Indigenous Peoples’ Day is a holiday dedicated to celebrating Native Americans and Indigenous people across the United States. The holiday was originally created in 1977 and falls on the second Monday in October each year.
Read on to learn more about Indigenous Peoples’ Day and how you can celebrate the holiday this year.
Why Do We Celebrate Indigenous Peoples’ Day?
Indigenous Peoples’ Day was created to honor the legacy, impact, and contributions of Native people throughout the United States. The day is meant to celebrate the cultures and resilience of contemporary Native individuals. More than 6.8 million people living in the U.S. identify as Native American, which makes up approximately two percent of America’s total population. However, despite the number of Native Americans living in the U.S., little representation has been put in place for their community, which has led to discrimination and injustice. In addition to honoring Indigenous people, the holiday also offers the opportunity for non-Native individuals to learn more about how to honor and support Indigenous communities.
How Does Indigenous Peoples’ Day Differ from Columbus Day?
Although Indigenous Peoples’ Day and Columbus Day fall on the same day, they are not the same. Indigenous Peoples’ Day was put in place to honor the contributions and successes of Indigenous people throughout history. Columbus Day, on the other hand, is a federal holiday that was originally implemented in 1792 as a day to honor Italian explorer Christopher Columbus.
How to Support Indigenous People and Celebrate Indigenous Peoples’ Day:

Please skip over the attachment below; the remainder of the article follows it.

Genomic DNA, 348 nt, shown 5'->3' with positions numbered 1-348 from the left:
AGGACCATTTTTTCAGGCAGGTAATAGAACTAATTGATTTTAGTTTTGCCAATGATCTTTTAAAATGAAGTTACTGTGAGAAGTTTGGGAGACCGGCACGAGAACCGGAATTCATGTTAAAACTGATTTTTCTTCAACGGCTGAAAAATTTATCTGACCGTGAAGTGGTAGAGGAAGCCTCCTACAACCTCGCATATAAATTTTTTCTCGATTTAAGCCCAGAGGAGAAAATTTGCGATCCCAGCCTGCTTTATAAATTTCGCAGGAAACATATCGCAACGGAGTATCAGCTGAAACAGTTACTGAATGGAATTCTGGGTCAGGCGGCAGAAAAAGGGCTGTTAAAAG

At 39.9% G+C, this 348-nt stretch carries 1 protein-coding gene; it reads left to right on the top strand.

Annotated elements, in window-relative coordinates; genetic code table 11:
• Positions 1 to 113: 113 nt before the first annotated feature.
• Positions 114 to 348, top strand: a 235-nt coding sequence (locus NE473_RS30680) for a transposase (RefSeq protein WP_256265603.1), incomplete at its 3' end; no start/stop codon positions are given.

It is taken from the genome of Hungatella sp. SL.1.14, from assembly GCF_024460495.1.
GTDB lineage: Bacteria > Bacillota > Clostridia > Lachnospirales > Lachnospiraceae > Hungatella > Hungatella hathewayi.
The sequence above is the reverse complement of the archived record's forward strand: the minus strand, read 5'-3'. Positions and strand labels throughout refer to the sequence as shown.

After the civil rights movement, American Indians formed the Red Power Movement, which was meant to make Indigenous individuals visible to American society. The movement sought to bring light to racial inequality and social justice issues for Indigenous people. It is through this movement that Indigenous Peoples’ Day was born. Here is how you can support Indigenous people and celebrate the holiday:
1. Follow Native American Fashion, Art, and Design Brands on Instagram
Follow Native American artists and fashion designers on social media and shop from their collections to help bring awareness and support to these remarkable designers. Accounts to follow and shop from include Orlando Dugi, Jamie Okuma, Trickster Company, Jessica R. Metcalfe, SECTION 35, OXDX Clothing, Elias Jade, Keri Ataumbi, Manitobah Mukluks, Ginew, and Teton Trade Cloth.
2. Donate to First Nations Development Institute’s COVID-19 Emergency Response Fund
Native communities have been disproportionately impacted by the pandemic and have continued to feel the repercussions of COVID-19 throughout this year. First Nations Development Institute’s COVID-19 Emergency Response Fund supports Native organizations and communities as they respond to and recover from the pandemic. Donations help support frontline workers, provide essential services, and offer long-term solutions to weathering this pandemic (and other pandemics in the future).
3. Attend the Smithsonian’s National Museum of the American Indian Online Program Series